Men and Earrings

In my humble opinion, it’s fine for a man to wear an earring or get a tattoo. Though the Old Testament has some words for men that relate to their dress and body decoration, these principles are nowhere found in the New. The principle in the New is that we are free in the Spirit to decide for ourselves what is good, provided it accords with standards of modesty, decency, and so on.

There is a strong cultural reaction against tattoos and earrings, especially amongst fortysomethings. The emphasis this generation places on such expressions of personal decoration is that of rebellion. In the eyes of these folks, one is bound to a certain cultural code of propriety that is determined by highbrow society. Failure to meet this code signals rebellion. In the eyes of my generation, however, such decorations are expressions of individuality, and are neither right nor wrong. They simply are. If one chooses to have a tattoo, and so express oneself, fine. If one chooses not to, fine. Neither individual is rebelling. Both are simply expressing themselves.

This may sound scarily like postmodern thought, and perhaps it is. But I would argue that the area of aesthetics has received some helpful input from postmodernism, and that the church would do well to recognize that. Not that everything postmodernism signifies has been helpful–not by a long shot. But the open-mindedness of postmodernism, while deadly to religion, is actually helpful and welcome with bodily expression. I do not advocate that people should disregard cultural standards, though. Far be it from me to say that. I would merely say that there is room for personal expression within conformity to social standards. One should not buck the system altogether, for to do so is rebellious, but one may certainly live by one’s taste and not the personal nuances of others. To my generation, then, I would say this: broadly conform but personally tailor. That’s my starting point. I see in it not rebellion but expression, and that makes all the difference.

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5 responses to “Men and Earrings

  1. Geoff

    How’s it going Owen? I got to play ball w/ you a couple of time last year at Southern. I’m up at CHBC this fall. Thanks for the article you wrote on this past 9Marks Newsletter and thought I’d check out your blog. Quick thought about tattoos: if anyone is ever considering going overseas on a mission trip, don’t get one. There are so many places (particularly non-Western places, like China) in which it’ll be an obstacle and hinder your witness to many people there.

  2. Dad

    So, is the latest blog speaking of our culture or of Christians? Our culture certainly ‘enjoys’ expressions of individualism. However, do Christians have this freedom?

    I am forever bound to honor the name of God. This will put limits upon how I might want to express myself.

    Secondly, as long as my parents are alive I have an obligation before God to honor them. This also puts a limit upon my ‘freedom of indivdualism’.

    One needs to examine the issue of the ‘desire’ for this self expression: is it from the ‘old man’ (not dad, but our sinful nature) or from the ‘new man’ that is the seed of God planted in us.

    And geoff’s comments also offer a boundary line for a believer to consider. What is the price of being ‘cool’ or being perceive by the culture of individual expression as being one of them? But today and in the 20, 40 years from now.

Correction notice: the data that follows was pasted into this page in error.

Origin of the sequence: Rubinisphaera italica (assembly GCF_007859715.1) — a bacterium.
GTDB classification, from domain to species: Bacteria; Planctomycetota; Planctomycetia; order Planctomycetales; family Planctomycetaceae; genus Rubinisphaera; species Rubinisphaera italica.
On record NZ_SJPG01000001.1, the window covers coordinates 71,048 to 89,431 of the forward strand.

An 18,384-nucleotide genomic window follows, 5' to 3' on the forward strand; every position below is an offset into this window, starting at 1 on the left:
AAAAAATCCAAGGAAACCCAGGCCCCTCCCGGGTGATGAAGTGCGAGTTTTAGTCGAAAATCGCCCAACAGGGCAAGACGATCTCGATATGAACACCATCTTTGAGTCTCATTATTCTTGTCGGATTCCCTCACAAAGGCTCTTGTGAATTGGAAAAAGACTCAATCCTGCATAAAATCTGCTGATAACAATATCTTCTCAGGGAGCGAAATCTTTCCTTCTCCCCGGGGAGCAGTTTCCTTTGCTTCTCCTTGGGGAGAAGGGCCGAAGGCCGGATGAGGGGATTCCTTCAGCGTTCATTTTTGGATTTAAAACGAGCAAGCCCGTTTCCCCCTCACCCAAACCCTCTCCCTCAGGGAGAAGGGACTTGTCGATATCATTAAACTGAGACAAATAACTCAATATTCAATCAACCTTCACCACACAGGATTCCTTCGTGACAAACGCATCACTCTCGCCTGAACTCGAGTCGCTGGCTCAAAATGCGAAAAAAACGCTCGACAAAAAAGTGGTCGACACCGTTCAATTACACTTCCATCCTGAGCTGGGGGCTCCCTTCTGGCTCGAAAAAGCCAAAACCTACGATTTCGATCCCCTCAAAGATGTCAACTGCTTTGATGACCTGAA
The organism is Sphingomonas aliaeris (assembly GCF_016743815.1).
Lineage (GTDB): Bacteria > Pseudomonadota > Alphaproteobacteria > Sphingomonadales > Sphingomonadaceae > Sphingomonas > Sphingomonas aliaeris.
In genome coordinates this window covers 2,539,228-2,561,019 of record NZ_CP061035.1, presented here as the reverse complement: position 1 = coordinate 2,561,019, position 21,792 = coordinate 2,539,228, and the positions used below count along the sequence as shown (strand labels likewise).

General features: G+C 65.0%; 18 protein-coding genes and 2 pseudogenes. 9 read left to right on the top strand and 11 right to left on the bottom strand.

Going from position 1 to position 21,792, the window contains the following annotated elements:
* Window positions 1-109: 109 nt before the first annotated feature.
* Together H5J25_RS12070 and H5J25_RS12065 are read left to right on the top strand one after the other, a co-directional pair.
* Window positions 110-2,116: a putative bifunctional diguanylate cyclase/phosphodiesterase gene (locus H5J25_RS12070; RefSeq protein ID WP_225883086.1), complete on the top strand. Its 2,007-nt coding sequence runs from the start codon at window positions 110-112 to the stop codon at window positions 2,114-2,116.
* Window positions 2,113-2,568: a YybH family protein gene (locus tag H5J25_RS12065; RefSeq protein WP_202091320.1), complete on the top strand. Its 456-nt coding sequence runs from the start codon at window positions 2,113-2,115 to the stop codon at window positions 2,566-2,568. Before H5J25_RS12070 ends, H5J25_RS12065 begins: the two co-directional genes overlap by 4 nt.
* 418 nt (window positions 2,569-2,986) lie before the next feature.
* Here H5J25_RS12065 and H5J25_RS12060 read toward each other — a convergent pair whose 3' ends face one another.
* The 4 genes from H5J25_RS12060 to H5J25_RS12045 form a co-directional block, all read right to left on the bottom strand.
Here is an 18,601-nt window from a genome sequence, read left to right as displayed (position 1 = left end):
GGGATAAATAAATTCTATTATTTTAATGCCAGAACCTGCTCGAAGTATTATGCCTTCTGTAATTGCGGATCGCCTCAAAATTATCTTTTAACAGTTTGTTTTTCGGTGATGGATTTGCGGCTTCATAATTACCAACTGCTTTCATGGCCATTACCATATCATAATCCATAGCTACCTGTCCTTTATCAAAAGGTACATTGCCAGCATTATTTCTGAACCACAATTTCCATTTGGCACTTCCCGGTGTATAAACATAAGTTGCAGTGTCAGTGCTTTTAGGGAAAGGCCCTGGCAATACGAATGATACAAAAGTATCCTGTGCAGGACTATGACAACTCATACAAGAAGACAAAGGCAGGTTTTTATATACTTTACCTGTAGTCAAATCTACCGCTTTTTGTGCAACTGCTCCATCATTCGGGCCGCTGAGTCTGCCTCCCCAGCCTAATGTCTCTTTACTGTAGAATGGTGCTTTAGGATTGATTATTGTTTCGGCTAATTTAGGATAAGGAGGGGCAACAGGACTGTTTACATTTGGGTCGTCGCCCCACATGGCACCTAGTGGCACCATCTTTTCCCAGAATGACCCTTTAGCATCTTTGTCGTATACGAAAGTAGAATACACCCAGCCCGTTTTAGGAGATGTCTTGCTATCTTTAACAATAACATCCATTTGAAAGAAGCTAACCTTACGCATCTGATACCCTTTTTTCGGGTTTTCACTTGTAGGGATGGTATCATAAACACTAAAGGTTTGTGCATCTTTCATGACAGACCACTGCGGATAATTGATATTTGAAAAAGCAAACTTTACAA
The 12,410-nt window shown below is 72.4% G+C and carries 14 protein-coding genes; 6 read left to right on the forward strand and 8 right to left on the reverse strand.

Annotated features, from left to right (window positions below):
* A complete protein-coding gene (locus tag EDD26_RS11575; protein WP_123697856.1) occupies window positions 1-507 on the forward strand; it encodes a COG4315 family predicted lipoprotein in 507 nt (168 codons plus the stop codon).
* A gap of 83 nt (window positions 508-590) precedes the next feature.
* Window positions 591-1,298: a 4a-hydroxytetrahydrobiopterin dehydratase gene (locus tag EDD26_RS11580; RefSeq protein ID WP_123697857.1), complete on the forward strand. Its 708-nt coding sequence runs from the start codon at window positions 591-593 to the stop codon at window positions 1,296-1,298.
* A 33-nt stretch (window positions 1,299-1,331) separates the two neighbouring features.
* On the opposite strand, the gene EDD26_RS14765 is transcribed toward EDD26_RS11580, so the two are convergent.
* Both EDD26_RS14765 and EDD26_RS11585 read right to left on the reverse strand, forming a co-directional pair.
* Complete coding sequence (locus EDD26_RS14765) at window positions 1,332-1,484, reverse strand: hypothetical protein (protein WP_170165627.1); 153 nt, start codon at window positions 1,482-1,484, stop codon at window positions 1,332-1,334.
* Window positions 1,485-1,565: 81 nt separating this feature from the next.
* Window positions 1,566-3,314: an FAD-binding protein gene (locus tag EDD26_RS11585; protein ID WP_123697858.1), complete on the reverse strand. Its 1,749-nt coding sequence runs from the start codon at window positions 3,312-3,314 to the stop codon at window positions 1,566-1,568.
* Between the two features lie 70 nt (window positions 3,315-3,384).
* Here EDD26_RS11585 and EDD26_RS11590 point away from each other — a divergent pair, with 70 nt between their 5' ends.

The servant of the Lord is NEVER free to express oneself. He is always a servant.

    I am not making a statement that tattoos or other bodily ornamentation is absolutely wrong. But that for a believer there is never a time when we are ‘free’ to express ourselves.

    Al

  3. Jed

    Your first paragraph troubles me: the old testament has some pretty strong words against body art but the new testament says nothing so we are free in the Spirit to decide for ourselves what is good. Certainly you wouldn’t take the dispensationalist/’new covenant theology’ line that OT commands do not apply to us unless they are restated in the NT? Obviously ceremonial law has been fulfilled in Christ and the civil law was for Israel as a theocratic state but the moral law still applies and those universal principles on which the civil law was based. Under which of these three uses of the law does the body art/piercing prohibitions come under?

  4. Jed

    “But I would argue that the area of aesthetics has received some helpful input from postmodernism, and that the church would do well to recognize that.”

    Come to think of it, this statement troubles me as well. Postmodernism (perhaps) has made some useful contributions to Epistemology (by putting rationalism in its place) but I’m less optimistic about aesthetics. Self-expression as the overriding theme or telos of aesthetics–a modern theme as much as postmodern–certainly would have been frowned upon by the Church, philosophers, and aesthetes alike for most of Western history. I think their reasons for this should be investigated at some length before we celebrate tossing such opinions aside as “a good thing” or “progress.” John Rist, BTW, recently gave a great paper on the history of Christian philosophy of aesthetics in which he argues that the modern idea of self-expression is a lamentable philosophy that impoverishes the quality of art in addition to being bad philosophy and theology. I hope he publishes it soon.

  5. Dad

    Jed,

    I second your thoughts, especially regarding the arts. Here I think Christians are at a disadvantage. To pursue the kind of expression that the world approve, I don’t think we can really go in that directions, or at not without a great deal of care.

    So our art might not get a second glance if it is in line with restraint imposed by godliness??

    Al

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